Know Common Issues
Once you know your state regulations and e-filing platform, you can start to dig into the actual e-filing. Be sure to download the latest version of the document you need to e-file from your state’s online resource pages. After completing the document, double-check for common e-filing mistakes, such as missing information, forgotten fields, unsigned documents, or improperly formatted files. For legal professionals, confirming that the documents are adequately redacted and submitted with the appropriate payment within the right timelines is especially essential.
Know Your Options
Knowing the how for filing is important, but in many cases, there are additional rules about who can e-file that come from court regulations. Different courts will allow different people to have access. In some cases, only attorneys can access e-filing systems — the account requires a bar number to be set up.
In some courts, anyone can submit documents for certain case types. This scenario is especially common in courts handling simple procedures, such as marriage licenses and name changes. Finally, in others, e-filing service providers or EFSPs must act as an intermediary, submitting all e-filings to the court.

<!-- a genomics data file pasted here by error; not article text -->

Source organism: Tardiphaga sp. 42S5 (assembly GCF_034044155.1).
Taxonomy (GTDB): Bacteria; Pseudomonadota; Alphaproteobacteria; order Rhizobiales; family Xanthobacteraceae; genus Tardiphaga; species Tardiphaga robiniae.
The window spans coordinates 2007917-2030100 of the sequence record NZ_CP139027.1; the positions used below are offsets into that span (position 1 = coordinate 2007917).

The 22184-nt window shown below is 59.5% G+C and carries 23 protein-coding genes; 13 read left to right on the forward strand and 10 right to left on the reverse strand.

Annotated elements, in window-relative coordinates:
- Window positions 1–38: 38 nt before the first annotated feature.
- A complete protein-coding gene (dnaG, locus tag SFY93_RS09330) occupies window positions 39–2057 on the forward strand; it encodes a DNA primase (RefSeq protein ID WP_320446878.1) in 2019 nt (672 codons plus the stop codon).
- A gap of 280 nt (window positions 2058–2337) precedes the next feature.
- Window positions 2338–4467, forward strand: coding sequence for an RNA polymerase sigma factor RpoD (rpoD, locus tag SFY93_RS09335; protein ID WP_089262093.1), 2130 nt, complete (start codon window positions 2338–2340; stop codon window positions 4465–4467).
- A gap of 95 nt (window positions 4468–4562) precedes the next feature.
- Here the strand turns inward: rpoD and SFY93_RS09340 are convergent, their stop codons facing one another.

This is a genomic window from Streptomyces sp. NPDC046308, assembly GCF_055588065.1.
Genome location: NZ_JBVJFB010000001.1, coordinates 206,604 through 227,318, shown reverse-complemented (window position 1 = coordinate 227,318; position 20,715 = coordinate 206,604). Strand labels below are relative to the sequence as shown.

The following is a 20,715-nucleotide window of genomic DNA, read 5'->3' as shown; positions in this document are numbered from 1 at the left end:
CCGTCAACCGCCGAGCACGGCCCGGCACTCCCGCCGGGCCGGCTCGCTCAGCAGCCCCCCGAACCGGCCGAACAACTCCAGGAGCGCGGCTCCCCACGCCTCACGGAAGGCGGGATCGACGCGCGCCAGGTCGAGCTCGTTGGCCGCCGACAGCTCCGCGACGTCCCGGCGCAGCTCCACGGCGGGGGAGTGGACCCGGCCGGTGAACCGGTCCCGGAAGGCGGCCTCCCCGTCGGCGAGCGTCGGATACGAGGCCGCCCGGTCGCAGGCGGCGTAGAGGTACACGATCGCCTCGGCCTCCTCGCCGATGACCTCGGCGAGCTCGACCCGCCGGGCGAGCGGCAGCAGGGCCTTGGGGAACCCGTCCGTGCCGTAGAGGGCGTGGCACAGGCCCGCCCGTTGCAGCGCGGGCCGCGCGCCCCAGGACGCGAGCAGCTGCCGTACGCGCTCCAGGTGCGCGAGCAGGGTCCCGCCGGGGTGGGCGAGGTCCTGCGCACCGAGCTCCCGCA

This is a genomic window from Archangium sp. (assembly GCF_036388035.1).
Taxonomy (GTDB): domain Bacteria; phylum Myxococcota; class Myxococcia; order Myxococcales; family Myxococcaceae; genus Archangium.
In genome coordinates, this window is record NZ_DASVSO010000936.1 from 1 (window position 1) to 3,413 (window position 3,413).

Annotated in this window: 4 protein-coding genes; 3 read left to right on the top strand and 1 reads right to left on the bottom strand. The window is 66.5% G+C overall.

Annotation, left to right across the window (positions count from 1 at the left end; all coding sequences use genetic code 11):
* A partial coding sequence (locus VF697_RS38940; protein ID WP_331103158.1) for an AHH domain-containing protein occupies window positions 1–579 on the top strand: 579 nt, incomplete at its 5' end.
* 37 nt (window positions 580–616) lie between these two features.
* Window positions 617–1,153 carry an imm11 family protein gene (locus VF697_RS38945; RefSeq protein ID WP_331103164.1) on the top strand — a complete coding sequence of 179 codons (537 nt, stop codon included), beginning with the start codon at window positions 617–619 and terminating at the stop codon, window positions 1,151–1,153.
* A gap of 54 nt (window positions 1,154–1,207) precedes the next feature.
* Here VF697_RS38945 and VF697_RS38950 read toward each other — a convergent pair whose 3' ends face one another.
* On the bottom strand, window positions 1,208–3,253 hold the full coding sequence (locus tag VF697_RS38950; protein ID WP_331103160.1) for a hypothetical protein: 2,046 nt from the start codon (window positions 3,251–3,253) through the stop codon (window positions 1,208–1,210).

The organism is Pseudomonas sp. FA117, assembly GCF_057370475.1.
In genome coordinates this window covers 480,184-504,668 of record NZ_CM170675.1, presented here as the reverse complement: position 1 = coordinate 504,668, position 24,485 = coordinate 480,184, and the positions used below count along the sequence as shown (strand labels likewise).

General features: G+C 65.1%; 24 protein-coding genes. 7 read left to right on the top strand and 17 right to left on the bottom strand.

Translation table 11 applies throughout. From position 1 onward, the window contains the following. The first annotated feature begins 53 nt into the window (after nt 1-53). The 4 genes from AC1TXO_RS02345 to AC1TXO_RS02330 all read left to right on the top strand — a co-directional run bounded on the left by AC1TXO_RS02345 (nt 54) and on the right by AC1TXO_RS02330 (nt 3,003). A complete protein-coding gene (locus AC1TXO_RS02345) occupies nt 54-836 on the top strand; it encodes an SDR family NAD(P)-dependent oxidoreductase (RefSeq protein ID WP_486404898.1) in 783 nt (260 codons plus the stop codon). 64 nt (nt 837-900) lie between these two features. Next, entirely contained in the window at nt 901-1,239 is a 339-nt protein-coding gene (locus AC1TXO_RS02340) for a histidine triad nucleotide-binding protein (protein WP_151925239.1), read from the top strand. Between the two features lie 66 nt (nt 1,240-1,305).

How EFSPs Can Help
An EFSP is an interesting option for e-filing. While some states require them in the e-filing process, others allow them to file on behalf of the plaintiff in a case, including those requiring an attorney login. Look for features and services that differentiate your options for e-filing service providers such as ABC Legal to learn the benefits using each provider will bring.
The benefits of using an e-filing service provider come from the experience they bring to the table. EFSPs are constantly e-filing documents and developing specialized knowledge that means your files get checked and filed by professionals. There are some considerations to take into account if you need to select an EFSP. We have a 2-part blog post on this topic to help you find the right EFSP to support your business. Special considerations for anyone looking for an EFSP to handle collections cases are available in this post. These guides can help you evaluate an e-filing services provider or the e-filing services offered by a larger legal services provider.
With all of this in mind, you should feel prepared to handle e-filing — or at least armed with enough knowledge that you can look for the best e-filing solution for your e-filing needs.
About ABC Legal Services
With more than 2,000 process servers across the U.S. and 75 countries, ABC Legal is the nation’s leading service of process and court filing provider, as well as the Acting Central Authority to the U.S. Department of Justice. Our digital approach saves valuable time and resources, and our cloud-based solutions are compatible for use on desktop, browser, and smartphones. Docketly — an ABC Legal subsidiary — provides appearance counsel on a digital, custom-built platform that smoothly integrates with our applications and services. Learn more at www.abclegal.com.